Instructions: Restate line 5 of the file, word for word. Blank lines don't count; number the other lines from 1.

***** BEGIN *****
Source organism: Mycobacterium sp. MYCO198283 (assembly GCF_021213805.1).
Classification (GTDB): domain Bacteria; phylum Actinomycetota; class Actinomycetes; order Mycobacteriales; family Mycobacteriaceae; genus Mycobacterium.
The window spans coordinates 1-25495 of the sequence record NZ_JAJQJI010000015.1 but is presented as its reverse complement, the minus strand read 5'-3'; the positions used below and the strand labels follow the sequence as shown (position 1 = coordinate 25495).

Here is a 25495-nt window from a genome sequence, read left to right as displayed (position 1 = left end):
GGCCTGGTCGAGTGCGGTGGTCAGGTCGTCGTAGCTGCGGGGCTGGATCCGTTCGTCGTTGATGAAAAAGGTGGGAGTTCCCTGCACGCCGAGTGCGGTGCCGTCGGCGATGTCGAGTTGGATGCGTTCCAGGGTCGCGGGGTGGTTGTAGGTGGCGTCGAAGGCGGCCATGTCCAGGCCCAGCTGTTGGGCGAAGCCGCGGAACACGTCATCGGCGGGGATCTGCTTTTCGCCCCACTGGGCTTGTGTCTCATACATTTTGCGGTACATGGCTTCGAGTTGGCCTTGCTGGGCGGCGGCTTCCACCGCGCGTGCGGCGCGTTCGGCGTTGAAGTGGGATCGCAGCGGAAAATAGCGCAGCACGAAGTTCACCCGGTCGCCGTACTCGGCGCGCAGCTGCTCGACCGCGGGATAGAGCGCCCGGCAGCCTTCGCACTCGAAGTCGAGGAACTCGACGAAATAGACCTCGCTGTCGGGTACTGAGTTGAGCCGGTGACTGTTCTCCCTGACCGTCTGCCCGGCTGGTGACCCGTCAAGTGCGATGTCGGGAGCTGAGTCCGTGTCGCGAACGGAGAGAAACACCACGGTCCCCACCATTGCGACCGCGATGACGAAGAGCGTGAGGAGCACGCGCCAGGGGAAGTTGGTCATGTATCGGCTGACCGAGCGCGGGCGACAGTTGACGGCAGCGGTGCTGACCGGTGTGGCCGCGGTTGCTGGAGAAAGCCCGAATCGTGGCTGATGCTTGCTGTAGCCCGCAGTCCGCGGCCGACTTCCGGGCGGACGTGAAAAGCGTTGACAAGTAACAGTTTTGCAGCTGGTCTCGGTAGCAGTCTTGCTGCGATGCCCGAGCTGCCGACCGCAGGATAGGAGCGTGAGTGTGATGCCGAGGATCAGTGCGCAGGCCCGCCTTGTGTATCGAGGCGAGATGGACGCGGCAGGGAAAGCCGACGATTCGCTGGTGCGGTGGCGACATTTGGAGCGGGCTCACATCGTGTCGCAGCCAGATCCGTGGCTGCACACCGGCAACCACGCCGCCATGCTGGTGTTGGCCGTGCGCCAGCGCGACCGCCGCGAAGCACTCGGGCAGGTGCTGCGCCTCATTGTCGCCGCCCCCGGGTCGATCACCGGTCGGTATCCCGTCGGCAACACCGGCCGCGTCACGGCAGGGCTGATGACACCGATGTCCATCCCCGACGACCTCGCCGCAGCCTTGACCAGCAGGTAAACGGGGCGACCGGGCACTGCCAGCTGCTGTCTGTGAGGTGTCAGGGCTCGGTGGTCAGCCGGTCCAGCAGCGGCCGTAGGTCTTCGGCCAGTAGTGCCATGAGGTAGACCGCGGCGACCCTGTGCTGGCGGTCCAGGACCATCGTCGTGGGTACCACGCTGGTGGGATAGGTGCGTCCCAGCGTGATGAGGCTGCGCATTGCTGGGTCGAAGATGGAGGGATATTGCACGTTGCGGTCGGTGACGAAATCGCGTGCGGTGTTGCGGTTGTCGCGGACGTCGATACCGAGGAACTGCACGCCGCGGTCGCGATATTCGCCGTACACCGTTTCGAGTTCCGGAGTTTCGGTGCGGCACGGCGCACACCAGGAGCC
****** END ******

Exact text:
GGCCTGGTCGAGTGCGGTGGTCAGGTCGTCGTAGCTGCGGGGCTGGATCCGTTCGTCGTTGATGAAAAAGGTGGGAGTTCCCTGCACGCCGAGTGCGGTGCCGTCGGCGATGTCGAGTTGGATGCGTTCCAGGGTCGCGGGGTGGTTGTAGGTGGCGTCGAAGGCGGCCATGTCCAGGCCCAGCTGTTGGGCGAAGCCGCGGAACACGTCATCGGCGGGGATCTGCTTTTCGCCCCACTGGGCTTGTGTCTCATACATTTTGCGGTACATGGCTTCGAGTTGGCCTTGCTGGGCGGCGGCTTCCACCGCGCGTGCGGCGCGTTCGGCGTTGAAGTGGGATCGCAGCGGAAAATAGCGCAGCACGAAGTTCACCCGGTCGCCGTACTCGGCGCGCAGCTGCTCGACCGCGGGATAGAGCGCCCGGCAGCCTTCGCACTCGAAGTCGAGGAACTCGACGAAATAGACCTCGCTGTCGGGTACTGAGTTGAGCCGGTGACTGTTCTCCCTGACCGTCTGCCCGGCTGGTGACCCGTCAAGTGCGATGTCGGGAGCTGAGTCCGTGTCGCGAACGGAGAGAAACACCACGGTCCCCACCATTGCGACCGCGATGACGAAGAGCGTGAGGAGCACGCGCCAGGGGAAGTTGGTCATGTATCGGCTGACCGAGCGCGGGCGACAGTTGACGGCAGCGGTGCTGACCGGTGTGGCCGCGGTTGCTGGAGAAAGCCCGAATCGTGGCTGATGCTTGCTGTAGCCCGCAGTCCGCGGCCGACTTCCGGGCGGACGTGAAAAGCGTTGACAAGTAACAGTTTTGCAGCTGGTCTCGGTAGCAGTCTTGCTGCGATGCCCGAGCTGCCGACCGCAGGATAGGAGCGTGAGTGTGATGCCGAGGATCAGTGCGCAGGCCCGCCTTGTGTATCGAGGCGAGATGGACGCGGCAGGGAAAGCCGACGATTCGCTGGTGCGGTGGCGACATTTGGAGCGGGCTCACATCGTGTCGCAGCCAGATCCGTGGCTGCACACCGGCAACCACGCCGCCATGCTGGTGTTGGCCGTGCGCCAGCGCGACCGCCGCGAAGCACTCGGGCAGGTGCTGCGCCTCATTGTCGCCGCCCCCGGGTCGATCACCGGTCGGTATCCCGTCGGCAACACCGGCCGCGTCACGGCAGGGCTGATGACACCGATGTCCATCCCCGACGACCTCGCCGCAGCCTTGACCAGCAGGTAAACGGGGCGACCGGGCACTGCCAGCTGCTGTCTGTGAGGTGTCAGGGCTCGGTGGTCAGCCGGTCCAGCAGCGGCCGTAGGTCTTCGGCCAGTAGTGCCATGAGGTAGACCGCGGCGACCCTGTGCTGGCGGTCCAGGACCATCGTCGTGGGTACCACGCTGGTGGGATAGGTGCGTCCCAGCGTGATGAGGCTGCGCATTGCTGGGTCGAAGATGGAGGGATATTGCACGTTGCGGTCGGTGACGAAATCGCGTGCGGTGTTGCGGTTGTCGCGGACGTCGATACCGAGGAACTGCACGCCGCGGTCGCGATATTCGCCGTACACCGTTTCGAGTTCCGGAGTTTCGGTGCGGCACGGCGCACACCAGGAGCC